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Discuss the ways that industry influences the curriculum of nursing schools and the ways that faculty can monitor these changes in order to give consideration to what changes should be made. (eg. Communication, questionnaires, monitoring techniques, etc.)
36 Health Disparity and Structural Violence- Page-Reeves, et al.
Journal of Health Disparities Research and Practice, Volume 6, Issue 2, Summer 2013
healthy lifestyle that would prevent diabetes in terms of six themes: (a) Money and cost; (b) Stress and fear; (c) Being physically active is challenging; (d) People eat unhealthy food; (e) Food as social practice; and, (f) People’s lack of information (Page-Reeves et al., n.d.). Using a structural violence framework, the issue of fear stood out as an important cross-cutting factor that affects how an individual approaches day-to-day living. In interviews with the key community members, as well as in focus group sessions, we identified three main dimensions of fear in participant discussion of diabetes and health: (a) Cost; (b) Language, Discrimination and Immigration Status; and (c) Cultural Disconnect. Here we use these dimensions to further conceptualize and explore the theme of fear in relation to diabetes and health disparities.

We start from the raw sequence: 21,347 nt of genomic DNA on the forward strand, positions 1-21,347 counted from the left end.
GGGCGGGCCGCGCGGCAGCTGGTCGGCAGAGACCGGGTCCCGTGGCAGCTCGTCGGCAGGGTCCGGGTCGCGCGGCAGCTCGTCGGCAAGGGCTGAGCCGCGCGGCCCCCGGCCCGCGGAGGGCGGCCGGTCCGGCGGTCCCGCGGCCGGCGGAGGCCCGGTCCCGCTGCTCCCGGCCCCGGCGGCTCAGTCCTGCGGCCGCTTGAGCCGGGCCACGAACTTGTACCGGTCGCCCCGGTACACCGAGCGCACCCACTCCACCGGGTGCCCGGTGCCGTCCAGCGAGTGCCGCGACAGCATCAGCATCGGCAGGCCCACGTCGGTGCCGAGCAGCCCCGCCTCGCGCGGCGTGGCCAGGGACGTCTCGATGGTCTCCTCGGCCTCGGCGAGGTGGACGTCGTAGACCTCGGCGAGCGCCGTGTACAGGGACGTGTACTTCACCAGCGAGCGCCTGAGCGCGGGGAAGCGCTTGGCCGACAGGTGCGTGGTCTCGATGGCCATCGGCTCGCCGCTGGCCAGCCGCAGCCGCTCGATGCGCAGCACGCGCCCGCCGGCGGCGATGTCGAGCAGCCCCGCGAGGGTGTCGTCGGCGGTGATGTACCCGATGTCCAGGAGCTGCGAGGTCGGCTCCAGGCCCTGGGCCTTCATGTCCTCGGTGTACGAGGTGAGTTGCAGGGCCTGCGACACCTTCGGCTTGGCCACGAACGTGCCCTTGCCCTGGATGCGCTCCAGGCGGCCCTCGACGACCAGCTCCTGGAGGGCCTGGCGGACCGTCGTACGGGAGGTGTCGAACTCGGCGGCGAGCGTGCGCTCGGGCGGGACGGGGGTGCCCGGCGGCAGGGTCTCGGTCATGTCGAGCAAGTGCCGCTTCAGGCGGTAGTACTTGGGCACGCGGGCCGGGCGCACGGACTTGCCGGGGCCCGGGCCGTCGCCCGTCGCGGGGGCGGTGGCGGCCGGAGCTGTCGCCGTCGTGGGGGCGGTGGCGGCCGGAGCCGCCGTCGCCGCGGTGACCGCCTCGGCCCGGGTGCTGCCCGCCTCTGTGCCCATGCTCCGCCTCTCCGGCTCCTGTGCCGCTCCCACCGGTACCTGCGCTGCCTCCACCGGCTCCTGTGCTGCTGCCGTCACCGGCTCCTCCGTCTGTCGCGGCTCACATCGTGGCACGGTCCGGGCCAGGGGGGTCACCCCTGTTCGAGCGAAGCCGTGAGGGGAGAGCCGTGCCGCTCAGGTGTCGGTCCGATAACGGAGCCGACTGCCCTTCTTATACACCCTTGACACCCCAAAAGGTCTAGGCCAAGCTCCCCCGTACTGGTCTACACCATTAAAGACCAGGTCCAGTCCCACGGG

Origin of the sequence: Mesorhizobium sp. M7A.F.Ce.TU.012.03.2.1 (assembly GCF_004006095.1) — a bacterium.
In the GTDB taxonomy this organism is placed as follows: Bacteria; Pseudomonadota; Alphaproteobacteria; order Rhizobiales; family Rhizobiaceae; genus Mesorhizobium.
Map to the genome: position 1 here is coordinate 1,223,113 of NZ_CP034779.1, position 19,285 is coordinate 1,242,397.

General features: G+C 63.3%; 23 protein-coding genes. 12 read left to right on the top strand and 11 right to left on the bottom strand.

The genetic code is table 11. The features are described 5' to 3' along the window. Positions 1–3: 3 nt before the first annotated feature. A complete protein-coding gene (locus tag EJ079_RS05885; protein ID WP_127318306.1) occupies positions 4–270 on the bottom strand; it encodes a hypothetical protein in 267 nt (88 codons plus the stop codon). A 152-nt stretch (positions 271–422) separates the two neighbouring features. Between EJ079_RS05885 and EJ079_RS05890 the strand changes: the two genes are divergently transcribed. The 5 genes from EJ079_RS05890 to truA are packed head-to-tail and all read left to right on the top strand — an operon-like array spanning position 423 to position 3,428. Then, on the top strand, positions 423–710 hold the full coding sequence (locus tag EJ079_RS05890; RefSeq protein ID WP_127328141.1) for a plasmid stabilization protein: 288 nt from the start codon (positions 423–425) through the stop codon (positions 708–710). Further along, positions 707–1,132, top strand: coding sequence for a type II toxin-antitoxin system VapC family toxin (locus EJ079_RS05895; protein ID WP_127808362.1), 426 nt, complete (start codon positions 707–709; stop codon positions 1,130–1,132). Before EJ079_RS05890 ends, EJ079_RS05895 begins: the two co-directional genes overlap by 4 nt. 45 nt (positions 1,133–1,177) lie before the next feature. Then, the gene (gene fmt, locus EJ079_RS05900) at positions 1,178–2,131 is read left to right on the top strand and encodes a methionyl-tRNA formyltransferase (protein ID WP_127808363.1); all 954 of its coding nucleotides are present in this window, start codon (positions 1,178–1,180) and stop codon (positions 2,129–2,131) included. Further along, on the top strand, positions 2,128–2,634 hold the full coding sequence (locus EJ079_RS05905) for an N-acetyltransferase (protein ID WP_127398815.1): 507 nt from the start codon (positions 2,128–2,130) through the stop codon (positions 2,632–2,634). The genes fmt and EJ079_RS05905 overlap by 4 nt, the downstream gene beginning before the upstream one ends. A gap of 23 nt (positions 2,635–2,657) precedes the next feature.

Fundamentals of Nursing
This is usually one of the first classes you’ll take in a nursing degree, and it’s usually compulsory during the first semester.
Nursing fundamentals classes provide an overview of what it means to be a nurse, how healthcare works, and possible nursing jobs and positions.
The emphasis is on the fundamentals of patient care and nursing abilities.
Your nursing foundations course will also help you prepare for more advanced topics in certain areas.
This course may be referred to as “Nursing 101″ or “Introduction to Nursing” at different schools, but it will cover the same themes.
This is a crucial RN subject since it lays the groundwork for all subsequent nursing school classes and clinicals.
It also helps you choose whether nursing is the correct job for you by giving you a better grasp of nursing and different nursing responsibilities.
Physiology is number two.
The study of the human body and how it functions is known as physiology.
You’ll learn about the names and functions of several bodily parts, as well as how they all work together in a healthy individual and during various illnesses and accidents.
Because many following courses rely on your grasp of how the body works, this is frequently one of the first required classes.
Physiology also covers issues such as how to carry and transfer patients securely, which are vital for your own health and safety.
Physiology also ensures that you and other healthcare professionals use the same vocabulary to explain the body and how it works, so learning it will help you communicate and write medical notes more effectively.
As a result, it is an essential component of patient safety and favorable health outcomes.
3. Psychological Foundations
Introduction to psychology is usually required as a requirement for nursing programs.